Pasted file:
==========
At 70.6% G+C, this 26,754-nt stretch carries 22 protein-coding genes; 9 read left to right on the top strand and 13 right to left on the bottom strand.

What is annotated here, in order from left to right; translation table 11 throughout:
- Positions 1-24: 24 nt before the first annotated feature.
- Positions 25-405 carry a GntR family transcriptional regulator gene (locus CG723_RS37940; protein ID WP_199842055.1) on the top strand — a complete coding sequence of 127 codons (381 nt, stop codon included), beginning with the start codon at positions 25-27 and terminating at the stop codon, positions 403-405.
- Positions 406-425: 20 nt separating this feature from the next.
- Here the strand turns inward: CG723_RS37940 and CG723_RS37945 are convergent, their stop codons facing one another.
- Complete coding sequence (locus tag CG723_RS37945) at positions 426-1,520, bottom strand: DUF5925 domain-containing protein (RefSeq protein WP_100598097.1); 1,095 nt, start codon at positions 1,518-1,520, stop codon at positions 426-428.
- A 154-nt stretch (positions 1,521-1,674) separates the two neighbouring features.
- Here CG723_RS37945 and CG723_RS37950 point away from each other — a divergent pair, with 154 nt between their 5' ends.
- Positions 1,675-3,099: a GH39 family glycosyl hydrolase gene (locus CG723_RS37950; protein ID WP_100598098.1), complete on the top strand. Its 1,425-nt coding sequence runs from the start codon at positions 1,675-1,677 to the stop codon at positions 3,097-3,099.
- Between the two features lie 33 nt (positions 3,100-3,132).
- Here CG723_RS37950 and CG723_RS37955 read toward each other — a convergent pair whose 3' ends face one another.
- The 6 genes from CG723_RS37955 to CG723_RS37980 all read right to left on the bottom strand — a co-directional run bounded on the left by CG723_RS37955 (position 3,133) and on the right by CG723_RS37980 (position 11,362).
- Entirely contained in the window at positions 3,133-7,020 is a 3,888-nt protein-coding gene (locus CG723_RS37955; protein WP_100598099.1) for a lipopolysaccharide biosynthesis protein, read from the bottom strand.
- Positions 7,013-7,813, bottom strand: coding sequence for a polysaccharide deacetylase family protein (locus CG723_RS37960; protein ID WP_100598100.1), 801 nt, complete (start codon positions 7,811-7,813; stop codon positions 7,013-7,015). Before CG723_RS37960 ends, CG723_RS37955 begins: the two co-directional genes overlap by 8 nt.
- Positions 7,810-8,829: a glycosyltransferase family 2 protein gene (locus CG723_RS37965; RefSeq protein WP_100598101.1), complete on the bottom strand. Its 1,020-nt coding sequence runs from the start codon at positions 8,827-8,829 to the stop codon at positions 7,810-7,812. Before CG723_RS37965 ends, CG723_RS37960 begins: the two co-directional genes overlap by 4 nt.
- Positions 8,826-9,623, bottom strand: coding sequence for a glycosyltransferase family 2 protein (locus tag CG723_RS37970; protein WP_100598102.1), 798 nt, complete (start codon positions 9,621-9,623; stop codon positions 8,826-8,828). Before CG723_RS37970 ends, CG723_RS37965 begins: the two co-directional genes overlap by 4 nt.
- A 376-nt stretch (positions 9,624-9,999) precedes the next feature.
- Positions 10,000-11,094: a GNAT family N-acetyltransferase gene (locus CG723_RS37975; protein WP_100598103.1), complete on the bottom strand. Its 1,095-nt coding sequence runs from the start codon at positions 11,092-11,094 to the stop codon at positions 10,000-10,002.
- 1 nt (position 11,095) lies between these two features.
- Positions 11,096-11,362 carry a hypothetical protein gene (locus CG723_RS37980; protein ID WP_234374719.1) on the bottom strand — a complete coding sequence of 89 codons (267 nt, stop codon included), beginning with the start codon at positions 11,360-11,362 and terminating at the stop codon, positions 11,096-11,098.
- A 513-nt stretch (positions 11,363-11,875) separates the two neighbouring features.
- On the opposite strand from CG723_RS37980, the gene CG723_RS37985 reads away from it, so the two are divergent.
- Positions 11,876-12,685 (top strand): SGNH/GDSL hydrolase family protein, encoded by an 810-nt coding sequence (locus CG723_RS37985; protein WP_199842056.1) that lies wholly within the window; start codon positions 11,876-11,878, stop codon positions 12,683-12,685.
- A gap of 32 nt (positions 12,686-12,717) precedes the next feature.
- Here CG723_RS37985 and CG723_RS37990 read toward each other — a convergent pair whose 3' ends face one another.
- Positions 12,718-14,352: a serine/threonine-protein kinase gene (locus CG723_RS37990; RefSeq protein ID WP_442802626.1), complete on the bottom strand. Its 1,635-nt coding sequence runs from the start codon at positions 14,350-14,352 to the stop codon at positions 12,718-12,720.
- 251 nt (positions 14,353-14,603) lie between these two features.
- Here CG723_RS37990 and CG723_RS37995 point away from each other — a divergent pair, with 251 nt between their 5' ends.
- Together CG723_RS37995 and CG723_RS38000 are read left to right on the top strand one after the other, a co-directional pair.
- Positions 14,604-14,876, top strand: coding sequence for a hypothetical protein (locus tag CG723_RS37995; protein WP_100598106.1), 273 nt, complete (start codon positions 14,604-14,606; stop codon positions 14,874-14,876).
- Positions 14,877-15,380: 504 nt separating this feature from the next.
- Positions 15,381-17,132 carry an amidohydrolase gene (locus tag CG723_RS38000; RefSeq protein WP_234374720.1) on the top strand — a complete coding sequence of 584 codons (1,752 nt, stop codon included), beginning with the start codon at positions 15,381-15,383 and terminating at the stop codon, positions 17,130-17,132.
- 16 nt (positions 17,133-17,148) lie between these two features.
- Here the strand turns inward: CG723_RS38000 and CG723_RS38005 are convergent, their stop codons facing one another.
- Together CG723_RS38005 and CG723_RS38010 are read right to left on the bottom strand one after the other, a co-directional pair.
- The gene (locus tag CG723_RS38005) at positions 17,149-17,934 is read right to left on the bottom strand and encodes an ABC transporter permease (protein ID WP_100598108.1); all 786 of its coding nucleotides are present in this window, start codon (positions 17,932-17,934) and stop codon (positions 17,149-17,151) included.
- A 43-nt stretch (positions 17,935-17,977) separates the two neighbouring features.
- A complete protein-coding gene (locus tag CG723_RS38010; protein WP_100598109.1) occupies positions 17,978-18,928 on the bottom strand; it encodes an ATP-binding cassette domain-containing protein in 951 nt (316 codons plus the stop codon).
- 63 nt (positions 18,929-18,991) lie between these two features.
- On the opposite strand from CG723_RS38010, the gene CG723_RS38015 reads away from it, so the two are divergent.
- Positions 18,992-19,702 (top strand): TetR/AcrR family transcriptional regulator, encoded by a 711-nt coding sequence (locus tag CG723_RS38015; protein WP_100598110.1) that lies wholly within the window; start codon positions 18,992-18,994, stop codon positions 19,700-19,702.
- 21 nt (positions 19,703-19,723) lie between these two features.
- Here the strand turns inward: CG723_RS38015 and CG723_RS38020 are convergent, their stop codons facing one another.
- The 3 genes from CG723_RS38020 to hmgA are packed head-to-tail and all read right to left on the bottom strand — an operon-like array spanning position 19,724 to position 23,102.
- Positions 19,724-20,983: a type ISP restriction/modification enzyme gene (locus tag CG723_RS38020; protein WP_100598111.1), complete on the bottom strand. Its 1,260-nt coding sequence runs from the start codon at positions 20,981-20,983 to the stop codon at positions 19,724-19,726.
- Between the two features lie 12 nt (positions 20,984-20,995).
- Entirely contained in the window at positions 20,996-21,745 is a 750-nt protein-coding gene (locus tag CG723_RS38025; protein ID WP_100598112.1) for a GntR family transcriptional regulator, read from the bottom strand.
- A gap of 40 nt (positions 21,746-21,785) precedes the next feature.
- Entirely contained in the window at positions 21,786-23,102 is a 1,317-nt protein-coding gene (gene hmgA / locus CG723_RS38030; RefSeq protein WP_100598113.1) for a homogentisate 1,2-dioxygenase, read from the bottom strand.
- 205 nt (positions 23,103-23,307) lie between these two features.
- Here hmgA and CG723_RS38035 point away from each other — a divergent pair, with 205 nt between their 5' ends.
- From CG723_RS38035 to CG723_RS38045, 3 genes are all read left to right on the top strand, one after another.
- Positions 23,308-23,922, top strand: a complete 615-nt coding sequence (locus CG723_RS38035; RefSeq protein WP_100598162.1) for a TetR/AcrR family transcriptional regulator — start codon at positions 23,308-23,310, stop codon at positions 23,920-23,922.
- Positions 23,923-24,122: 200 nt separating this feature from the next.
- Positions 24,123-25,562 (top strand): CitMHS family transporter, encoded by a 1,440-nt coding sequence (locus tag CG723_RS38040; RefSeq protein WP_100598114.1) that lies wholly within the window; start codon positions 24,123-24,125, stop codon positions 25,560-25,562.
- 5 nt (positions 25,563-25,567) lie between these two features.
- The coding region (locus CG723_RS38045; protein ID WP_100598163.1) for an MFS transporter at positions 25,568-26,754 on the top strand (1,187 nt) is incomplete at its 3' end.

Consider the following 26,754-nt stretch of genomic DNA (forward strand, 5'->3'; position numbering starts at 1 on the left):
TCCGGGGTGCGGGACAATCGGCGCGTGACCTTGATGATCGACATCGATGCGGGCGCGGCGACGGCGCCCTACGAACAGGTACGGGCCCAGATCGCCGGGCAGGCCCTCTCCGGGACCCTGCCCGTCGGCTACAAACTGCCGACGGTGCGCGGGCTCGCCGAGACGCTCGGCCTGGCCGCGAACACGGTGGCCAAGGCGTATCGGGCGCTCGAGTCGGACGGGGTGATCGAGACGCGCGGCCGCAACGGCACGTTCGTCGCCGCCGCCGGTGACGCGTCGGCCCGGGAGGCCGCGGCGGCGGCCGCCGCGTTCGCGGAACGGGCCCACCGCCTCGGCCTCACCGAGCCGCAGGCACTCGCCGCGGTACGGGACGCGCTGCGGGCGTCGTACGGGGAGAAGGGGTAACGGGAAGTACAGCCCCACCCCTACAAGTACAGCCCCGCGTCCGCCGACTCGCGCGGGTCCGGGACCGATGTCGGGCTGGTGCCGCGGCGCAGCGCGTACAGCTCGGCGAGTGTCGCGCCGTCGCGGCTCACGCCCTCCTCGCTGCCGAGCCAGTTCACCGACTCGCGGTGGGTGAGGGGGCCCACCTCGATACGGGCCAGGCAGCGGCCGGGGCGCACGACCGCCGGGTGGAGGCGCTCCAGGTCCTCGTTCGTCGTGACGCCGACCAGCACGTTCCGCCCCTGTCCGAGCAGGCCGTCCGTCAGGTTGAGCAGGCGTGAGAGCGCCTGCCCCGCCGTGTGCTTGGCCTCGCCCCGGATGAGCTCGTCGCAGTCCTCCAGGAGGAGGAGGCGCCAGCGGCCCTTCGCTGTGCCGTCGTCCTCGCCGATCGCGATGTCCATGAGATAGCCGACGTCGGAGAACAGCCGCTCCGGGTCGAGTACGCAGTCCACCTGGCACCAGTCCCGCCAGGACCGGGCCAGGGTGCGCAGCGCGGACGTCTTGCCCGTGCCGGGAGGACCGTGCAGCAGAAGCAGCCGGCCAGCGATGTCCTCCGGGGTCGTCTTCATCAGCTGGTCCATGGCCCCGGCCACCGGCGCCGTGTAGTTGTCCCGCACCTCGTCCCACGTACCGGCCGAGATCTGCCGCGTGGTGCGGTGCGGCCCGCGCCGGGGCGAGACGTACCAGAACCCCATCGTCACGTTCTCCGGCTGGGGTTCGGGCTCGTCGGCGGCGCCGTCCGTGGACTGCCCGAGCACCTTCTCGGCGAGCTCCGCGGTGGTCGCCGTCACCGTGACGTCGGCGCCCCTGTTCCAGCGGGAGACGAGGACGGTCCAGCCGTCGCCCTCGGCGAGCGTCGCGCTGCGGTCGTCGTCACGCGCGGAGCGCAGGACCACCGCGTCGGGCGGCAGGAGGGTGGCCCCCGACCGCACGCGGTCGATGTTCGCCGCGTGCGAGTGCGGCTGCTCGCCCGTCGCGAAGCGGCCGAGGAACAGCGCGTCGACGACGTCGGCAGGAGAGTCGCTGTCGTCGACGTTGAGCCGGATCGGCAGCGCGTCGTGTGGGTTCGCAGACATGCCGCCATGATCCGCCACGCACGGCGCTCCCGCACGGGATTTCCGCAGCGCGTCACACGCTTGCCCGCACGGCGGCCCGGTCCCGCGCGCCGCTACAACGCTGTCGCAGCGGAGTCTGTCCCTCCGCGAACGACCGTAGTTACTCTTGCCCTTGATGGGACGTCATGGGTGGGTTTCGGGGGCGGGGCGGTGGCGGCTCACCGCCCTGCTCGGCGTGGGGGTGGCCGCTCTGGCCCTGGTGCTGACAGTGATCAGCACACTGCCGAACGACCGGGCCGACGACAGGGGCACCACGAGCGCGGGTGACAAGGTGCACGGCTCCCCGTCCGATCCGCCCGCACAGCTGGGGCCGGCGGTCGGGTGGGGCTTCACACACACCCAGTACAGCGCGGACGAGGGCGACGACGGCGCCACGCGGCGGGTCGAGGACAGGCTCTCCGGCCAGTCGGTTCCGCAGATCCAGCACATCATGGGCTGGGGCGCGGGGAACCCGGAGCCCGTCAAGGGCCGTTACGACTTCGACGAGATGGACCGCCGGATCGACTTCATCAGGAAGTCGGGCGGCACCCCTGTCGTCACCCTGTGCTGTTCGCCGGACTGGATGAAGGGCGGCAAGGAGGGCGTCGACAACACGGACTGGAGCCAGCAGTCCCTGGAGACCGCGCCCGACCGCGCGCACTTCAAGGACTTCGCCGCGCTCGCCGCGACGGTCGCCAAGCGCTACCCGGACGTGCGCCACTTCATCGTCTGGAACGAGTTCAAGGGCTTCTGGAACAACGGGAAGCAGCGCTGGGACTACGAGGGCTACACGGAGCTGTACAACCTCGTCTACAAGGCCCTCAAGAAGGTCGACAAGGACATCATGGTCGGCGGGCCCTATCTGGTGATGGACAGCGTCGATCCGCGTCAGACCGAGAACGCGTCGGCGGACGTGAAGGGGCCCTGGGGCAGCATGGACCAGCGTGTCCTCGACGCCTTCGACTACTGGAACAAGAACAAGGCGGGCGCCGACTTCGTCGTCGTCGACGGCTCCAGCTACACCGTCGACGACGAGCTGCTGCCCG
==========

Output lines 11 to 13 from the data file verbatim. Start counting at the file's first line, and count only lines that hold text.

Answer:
- Between the two features lie 33 nt (positions 3,100-3,132).
- Here CG723_RS37950 and CG723_RS37955 read toward each other — a convergent pair whose 3' ends face one another.
- The 6 genes from CG723_RS37955 to CG723_RS37980 all read right to left on the bottom strand — a co-directional run bounded on the left by CG723_RS37955 (position 3,133) and on the right by CG723_RS37980 (position 11,362).